We shall see!! Hopefully this weekend, I will also have to come up with new bolts too. Parts fische on AGCOpartsbooks.com says they are/were 7/16" x 1 3/8" hex head cap screws, just so happens that's about the strangest bolt to find about anywhere, ha!
    -1973 Massey Ferguson 135 / Perkins 3 cyl Diesel
    -1997 F250 Powerstroke / Crew Cab / short bed / 4wd
    -2007 Can-am Outlander 800XT
    -2007 Can-am Outlander 800XT MAX
    -2005 Bombardier Outlander 400XT MAX

    MF 135 pics: http://s677.photobucket.com/user/lug...Ferguson%20135

  4. #124
    Bronze Member lugnut1009's Avatar
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    1973 Massey Ferguson 135 Diesel

    Default Re: '73 MF135 Perkins diesel AD3.152 help

    Quote Originally Posted by namyessam View Post
    ... I know this is a wild idea but can the whole valve be turned with the stuck bolt intact?? My tractor is 50 miles away and I can't look at it to see if there is suciffient clearence to do so. If that is possible it may solve your problem....
    I tried this, it hits the hydraulic top cover in the back of the valve...

    You can see it better in this picture I took several weeks ago when I first joined.
    -1973 Massey Ferguson 135 / Perkins 3 cyl Diesel
    -1997 F250 Powerstroke / Crew Cab / short bed / 4wd
    -2007 Can-am Outlander 800XT
    -2007 Can-am Outlander 800XT MAX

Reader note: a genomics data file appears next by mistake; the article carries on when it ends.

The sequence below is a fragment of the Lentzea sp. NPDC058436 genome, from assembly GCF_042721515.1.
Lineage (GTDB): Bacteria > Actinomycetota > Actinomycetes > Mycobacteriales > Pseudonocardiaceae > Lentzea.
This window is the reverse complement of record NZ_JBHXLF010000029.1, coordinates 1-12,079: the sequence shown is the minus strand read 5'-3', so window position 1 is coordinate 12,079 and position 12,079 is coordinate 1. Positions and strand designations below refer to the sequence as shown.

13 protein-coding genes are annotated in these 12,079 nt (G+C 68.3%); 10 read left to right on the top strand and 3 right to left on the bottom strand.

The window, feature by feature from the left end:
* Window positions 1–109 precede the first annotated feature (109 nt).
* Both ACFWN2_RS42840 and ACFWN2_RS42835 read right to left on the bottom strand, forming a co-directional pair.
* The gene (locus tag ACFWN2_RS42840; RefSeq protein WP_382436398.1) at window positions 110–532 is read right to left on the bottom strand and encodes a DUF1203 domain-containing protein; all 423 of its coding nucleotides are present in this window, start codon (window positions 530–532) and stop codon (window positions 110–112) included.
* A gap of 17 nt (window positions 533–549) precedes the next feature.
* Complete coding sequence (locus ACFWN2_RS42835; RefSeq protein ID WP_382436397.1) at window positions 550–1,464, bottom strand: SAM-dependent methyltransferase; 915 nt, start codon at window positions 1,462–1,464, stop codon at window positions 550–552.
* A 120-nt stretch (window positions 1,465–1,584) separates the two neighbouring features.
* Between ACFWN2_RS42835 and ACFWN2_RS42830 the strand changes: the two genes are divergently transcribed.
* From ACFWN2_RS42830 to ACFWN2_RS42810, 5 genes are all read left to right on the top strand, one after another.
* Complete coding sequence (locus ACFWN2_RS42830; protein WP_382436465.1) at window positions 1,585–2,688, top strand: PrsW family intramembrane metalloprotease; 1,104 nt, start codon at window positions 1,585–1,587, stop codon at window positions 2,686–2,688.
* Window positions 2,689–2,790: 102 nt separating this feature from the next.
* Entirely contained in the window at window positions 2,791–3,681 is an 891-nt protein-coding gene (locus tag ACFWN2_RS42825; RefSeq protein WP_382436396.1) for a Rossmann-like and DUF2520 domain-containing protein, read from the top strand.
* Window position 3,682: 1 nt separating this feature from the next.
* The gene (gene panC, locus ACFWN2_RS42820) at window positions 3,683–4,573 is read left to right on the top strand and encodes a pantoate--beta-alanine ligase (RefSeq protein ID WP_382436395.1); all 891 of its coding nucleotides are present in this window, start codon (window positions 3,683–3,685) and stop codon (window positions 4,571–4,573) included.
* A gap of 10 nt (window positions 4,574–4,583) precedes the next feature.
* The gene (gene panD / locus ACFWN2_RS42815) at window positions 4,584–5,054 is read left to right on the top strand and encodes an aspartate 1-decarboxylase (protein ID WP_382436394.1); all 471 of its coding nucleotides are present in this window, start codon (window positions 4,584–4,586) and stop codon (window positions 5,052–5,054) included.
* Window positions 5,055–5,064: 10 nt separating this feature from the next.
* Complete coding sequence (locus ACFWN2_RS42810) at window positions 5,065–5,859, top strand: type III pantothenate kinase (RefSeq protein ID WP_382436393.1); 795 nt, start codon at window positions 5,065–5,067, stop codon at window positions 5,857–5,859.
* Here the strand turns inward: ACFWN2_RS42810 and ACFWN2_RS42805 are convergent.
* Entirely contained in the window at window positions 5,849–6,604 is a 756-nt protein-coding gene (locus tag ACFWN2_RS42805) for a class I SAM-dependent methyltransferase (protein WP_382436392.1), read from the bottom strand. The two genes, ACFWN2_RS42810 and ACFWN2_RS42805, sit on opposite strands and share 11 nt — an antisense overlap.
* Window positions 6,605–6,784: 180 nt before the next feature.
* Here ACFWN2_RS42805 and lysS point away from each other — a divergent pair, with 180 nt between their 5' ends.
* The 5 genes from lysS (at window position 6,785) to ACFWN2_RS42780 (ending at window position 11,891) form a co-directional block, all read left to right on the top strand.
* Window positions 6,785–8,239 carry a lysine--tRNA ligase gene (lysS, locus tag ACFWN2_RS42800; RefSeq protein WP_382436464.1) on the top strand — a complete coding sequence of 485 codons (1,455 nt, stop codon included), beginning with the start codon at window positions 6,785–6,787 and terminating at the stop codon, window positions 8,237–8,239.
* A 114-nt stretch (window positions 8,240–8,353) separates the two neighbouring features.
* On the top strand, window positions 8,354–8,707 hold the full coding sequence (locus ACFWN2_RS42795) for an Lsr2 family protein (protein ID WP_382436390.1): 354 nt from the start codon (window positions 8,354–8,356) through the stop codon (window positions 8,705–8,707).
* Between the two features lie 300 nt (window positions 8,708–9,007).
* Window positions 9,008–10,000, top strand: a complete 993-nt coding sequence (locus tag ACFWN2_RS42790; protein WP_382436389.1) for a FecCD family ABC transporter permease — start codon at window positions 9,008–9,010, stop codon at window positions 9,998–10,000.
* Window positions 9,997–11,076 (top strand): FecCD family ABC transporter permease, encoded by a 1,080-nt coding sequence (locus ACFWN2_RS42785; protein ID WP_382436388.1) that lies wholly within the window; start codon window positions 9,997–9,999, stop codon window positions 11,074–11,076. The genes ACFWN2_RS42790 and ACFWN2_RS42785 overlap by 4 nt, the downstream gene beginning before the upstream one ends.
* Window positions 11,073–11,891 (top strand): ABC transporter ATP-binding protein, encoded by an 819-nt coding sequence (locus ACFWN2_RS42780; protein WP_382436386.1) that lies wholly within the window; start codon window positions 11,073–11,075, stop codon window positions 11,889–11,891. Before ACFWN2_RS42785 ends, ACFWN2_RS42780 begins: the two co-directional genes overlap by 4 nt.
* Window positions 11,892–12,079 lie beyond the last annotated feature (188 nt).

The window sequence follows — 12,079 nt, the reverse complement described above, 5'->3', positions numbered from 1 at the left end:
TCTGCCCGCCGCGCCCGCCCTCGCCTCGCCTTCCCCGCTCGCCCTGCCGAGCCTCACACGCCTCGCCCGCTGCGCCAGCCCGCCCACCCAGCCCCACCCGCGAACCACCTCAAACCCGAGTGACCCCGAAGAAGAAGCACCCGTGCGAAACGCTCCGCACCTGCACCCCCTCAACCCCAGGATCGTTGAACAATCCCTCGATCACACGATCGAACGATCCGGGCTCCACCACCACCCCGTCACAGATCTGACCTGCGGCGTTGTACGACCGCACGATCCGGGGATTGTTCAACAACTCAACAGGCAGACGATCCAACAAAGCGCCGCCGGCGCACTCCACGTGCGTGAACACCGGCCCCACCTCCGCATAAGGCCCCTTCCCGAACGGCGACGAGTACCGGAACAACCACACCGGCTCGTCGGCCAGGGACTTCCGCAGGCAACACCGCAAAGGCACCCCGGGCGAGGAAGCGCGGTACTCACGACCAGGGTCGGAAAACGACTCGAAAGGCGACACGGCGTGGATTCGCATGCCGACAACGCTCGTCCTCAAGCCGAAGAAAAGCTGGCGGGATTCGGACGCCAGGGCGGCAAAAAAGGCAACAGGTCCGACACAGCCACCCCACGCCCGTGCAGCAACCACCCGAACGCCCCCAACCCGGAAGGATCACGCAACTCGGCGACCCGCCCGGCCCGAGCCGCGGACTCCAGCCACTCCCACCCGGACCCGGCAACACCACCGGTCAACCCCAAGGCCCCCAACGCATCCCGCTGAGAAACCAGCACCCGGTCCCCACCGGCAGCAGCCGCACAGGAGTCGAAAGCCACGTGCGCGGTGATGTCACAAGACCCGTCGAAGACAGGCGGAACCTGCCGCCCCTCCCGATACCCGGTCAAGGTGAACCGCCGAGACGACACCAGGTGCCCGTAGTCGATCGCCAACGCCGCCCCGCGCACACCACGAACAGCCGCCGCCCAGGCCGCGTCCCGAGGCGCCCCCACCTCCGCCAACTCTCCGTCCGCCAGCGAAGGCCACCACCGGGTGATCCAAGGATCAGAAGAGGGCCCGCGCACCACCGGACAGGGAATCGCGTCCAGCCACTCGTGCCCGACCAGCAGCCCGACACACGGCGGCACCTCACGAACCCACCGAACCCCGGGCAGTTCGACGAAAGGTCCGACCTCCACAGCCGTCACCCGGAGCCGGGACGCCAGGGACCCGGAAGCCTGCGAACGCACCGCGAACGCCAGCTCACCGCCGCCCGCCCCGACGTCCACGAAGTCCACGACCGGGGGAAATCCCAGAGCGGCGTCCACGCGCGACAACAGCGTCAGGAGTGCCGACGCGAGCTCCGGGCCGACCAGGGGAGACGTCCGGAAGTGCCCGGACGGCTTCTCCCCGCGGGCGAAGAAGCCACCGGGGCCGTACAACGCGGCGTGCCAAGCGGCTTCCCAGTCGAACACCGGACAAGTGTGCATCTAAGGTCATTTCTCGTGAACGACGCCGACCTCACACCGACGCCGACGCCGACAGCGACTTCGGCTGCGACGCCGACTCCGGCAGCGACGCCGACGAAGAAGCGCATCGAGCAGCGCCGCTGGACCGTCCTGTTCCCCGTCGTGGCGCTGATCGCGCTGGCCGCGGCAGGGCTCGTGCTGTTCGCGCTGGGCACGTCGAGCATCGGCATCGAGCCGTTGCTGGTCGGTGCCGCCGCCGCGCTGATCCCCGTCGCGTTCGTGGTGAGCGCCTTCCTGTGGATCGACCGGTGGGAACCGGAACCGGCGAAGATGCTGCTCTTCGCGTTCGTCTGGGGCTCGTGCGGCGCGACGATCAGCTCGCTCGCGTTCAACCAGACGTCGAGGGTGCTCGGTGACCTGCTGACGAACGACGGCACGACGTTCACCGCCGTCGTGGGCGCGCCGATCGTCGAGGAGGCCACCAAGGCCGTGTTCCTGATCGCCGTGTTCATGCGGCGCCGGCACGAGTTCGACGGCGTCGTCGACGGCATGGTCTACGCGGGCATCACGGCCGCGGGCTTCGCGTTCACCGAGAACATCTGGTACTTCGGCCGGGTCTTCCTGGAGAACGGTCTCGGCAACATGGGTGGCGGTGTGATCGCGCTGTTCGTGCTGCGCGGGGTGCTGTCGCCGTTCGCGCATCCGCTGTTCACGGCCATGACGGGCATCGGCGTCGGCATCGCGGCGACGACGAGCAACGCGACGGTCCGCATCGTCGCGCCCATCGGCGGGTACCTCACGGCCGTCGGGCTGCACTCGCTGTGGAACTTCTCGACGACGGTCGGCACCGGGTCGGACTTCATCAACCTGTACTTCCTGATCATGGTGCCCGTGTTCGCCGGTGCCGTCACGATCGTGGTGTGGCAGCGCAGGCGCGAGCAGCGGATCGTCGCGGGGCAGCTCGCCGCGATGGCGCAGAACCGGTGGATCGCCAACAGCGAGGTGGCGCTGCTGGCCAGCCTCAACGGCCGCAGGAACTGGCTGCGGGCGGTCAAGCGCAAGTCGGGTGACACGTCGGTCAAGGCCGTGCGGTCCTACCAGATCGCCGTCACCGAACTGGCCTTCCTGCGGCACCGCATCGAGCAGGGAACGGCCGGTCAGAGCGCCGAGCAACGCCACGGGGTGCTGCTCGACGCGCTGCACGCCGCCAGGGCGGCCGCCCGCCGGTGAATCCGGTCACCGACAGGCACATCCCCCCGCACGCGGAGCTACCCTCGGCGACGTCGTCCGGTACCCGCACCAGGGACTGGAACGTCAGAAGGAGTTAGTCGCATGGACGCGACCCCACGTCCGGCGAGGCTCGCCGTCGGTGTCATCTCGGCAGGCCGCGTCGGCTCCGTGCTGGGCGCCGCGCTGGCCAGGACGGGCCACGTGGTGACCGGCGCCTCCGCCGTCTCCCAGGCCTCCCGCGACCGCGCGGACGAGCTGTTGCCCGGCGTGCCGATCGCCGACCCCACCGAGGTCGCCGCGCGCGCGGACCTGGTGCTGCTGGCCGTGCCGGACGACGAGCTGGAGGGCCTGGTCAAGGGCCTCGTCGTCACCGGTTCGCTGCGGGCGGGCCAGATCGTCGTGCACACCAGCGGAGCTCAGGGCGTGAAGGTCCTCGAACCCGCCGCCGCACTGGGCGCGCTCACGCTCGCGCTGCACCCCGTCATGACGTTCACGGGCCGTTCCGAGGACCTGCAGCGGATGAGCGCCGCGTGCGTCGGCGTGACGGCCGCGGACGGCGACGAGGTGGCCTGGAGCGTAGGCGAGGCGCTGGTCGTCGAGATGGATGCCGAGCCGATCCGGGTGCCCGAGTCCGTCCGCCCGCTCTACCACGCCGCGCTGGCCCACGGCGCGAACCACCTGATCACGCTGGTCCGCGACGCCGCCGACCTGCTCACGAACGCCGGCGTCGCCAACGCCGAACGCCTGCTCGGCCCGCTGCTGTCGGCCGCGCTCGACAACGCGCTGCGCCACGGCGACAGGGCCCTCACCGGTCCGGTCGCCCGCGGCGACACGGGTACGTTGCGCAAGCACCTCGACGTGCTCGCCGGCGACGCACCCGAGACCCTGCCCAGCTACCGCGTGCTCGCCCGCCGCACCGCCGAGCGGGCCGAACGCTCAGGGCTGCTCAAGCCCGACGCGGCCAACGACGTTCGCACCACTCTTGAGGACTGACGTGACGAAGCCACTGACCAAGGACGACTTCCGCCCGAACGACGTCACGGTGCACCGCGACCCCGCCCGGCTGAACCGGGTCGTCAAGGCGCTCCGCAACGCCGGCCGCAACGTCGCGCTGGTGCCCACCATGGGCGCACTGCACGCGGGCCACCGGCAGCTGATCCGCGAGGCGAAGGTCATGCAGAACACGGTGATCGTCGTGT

-2005 Bombardier Outlander 400XT MAX

    MF 135 pics: http://s677.photobucket.com/user/lug...Ferguson%20135

  5. #125
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    Default Re: '73 MF135 Perkins diesel AD3.152 help

    I figured you probably tried it but I thought I might ask anyway. Sometime the most obvious solutions are right in front of us and we miss it. Then we say DUH why didn't I think of that. Kroil is good, I use it, but need to find where to get more. Hopefully you will not need to drill and risk all the chips in the hydraulic ports. That would be bad for the whole system. A supplier called McMaster Carr based out of Chicago could supply you with all the odd bolts you need. They have a catalog that about 3 inches thick and are online also and have about every oddball item you would ever want.

  6. #126
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    Default Re: '73 MF135 Perkins diesel AD3.152 help

    Quote Originally Posted by lugnut1009 View Post
    namyessam, I didn't think about that but I agree, most of the cap head allen screw type bolts I've dealt with were grade 8 now that I think of it...